Home Exercise 101 5 Tips for Your Post-Exercise Recovery

5 Tips for Your Post-Exercise Recovery

by Erika Nicole Kendall

Right before New Year’s Day, I had a brilliant* idea.

I said to myself, “Self, since I’m getting a couple of days off in the gym, let me go extra hard today so that I can put this rest time to good use.”

And oh, I definitely went hard. Heavy deadlifts, overhead squats, front squats, good mornings, shoulder presses….all of it. And then, I limped home. To my 4th floor apartment with no elevator.

Of course, since this was holiday prep we were talking about, resting didn’t actually happen. Grocery shopping had to happen. Cooking had to happen. Family togetherness time had to happen. All while I was so sore that almost any use of my muscle made me wanna holla.

And then, just like I mentioned in the BGG2WL Weekly Newsletter, I realized that I don’t talk much about post-exercise recovery methods nearly enough. It’s time to rectify that.

Post-workout recovery is important not only because it ensures that you’re able to function properly after your workout, but it ensures that you’re able to go into your next workout without injury. Improper post-workout recovery means that your muscles get tight, are overworked, and are probably unable to support you through the rest of your day. This ultimately results in injury, improperly developed muscles… and an overall case of the sads. Let’s see if we can avoid that, shall we?

1) Optimal post-workout recovery begins with your pre-workout routine. Doing some exercises to help you warm up – jumping jacks, burpees, skipping rope – will get the blood flowing, will help you get your full range of motion out of your joints, and help you stretch properly.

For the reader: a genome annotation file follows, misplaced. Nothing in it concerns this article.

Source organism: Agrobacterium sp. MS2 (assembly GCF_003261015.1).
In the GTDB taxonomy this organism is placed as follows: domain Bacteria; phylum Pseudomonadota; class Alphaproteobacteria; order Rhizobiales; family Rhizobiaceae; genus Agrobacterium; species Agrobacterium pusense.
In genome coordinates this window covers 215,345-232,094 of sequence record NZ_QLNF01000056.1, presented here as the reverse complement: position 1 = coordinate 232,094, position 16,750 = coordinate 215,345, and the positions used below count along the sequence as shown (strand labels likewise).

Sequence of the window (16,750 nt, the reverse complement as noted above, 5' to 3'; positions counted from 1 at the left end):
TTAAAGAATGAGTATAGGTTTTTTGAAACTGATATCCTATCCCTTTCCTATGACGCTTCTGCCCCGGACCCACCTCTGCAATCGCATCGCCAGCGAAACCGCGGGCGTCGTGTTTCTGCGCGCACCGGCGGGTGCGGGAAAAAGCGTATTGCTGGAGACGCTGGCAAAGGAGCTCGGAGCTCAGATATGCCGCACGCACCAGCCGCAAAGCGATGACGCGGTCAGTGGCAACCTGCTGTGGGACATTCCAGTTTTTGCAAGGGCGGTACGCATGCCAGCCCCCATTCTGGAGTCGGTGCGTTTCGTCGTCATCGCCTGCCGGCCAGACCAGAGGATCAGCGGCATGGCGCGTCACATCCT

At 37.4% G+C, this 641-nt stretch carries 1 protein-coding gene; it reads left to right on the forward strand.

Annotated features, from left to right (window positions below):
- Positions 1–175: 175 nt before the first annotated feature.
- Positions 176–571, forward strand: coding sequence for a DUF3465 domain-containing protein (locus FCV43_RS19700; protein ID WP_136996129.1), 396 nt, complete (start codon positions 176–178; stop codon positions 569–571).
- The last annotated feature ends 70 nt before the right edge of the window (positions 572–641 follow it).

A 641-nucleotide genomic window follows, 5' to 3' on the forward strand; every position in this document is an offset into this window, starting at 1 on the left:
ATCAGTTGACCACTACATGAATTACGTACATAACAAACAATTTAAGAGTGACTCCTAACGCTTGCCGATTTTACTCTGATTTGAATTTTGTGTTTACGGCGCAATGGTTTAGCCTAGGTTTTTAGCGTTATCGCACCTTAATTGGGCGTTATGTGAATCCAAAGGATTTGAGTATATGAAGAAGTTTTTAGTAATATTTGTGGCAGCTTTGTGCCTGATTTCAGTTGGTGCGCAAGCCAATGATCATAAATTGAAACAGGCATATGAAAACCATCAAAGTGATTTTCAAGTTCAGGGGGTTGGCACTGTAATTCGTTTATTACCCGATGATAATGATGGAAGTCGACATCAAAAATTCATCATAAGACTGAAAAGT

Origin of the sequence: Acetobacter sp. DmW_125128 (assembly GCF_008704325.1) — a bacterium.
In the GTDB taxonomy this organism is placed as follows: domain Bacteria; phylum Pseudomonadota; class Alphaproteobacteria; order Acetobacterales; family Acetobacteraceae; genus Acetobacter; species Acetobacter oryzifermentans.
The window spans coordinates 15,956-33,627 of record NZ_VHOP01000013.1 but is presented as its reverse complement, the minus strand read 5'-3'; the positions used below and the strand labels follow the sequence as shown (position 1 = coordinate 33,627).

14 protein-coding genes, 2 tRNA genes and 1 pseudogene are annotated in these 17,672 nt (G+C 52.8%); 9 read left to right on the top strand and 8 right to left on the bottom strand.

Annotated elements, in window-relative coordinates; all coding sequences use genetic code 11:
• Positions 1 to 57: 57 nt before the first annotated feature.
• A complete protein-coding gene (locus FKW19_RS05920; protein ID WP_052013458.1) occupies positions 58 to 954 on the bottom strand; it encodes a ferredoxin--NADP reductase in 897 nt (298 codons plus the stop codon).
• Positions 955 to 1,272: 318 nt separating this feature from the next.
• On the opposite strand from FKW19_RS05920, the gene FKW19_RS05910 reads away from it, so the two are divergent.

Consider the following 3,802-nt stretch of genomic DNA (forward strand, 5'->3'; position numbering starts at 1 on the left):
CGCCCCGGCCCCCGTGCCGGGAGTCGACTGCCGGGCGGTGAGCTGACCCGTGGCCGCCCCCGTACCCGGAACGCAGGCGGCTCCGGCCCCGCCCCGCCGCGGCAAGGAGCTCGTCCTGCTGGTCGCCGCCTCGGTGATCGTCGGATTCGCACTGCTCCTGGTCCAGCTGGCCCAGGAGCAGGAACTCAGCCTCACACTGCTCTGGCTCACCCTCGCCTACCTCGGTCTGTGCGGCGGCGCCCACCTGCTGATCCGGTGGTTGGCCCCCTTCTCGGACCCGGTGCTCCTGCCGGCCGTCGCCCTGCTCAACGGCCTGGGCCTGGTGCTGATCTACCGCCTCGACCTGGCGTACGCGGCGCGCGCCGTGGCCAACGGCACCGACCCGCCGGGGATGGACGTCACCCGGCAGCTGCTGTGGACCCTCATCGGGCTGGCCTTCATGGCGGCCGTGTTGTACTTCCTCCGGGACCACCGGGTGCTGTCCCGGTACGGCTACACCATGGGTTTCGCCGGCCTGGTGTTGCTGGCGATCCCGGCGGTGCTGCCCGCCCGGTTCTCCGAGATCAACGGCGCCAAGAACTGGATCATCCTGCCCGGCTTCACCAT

Yes. Stretching.

Stretching helps extend your range of motion in your joints, and loosens up the muscles so that they can better support your chosen activity. Adding weights and speed to a chosen exercise without having that range of motion and those muscles ready to support the movement? Means that you not only cheat yourself out of the full benefit of the exercise because your body wasn’t ready to receive it, but you’re courting injury.

Start off with jumping rope, then a few stretches to loosen up the muscles, then – if needed – foam roll the tightest muscle groups.

2) Optimal post-workout recovery also includes your pre-workout and post-workout nutrition. We’re talking macronutrients – protein and simple carbs, really, and making sure you get enough of them to power you through the dedicated time period you’ve set aside exclusively for training. You need protein in your system because the amino acids that break down from digesting it will help rebuild the muscle fibers you tear in training, and you need the simple carbohydrates to provide a quick-acting supply of energy during your workout. Something high in fiber would, unfortunately, leave you feeling a bit regular in the middle of your training, so be careful with that before training.

Post-training nutrition, however, can be a different beast. Without proper nutrition after a heavy training session, most people are absolutely bound to overeat in response. Training burns up the sugar in your blood, as a source of energy. A depletion of energy in your body is a top 3 contributor to hunger. (Dehydration and illness being two of the others.) People who report “OMG IM STARRRRVING” senses of hunger are often suffering from “I didn’t eat properly after my workout” syndrome. Complex carbohydrates, fiber, a good amount of protein, healthy fats, and salt – yes, I said salt – need to be included in a post-high octane-workout meal. Brown rice with cilantro, salt, and avocado, a cup of collard greens, and a piece or two of chicken make a huge difference, here.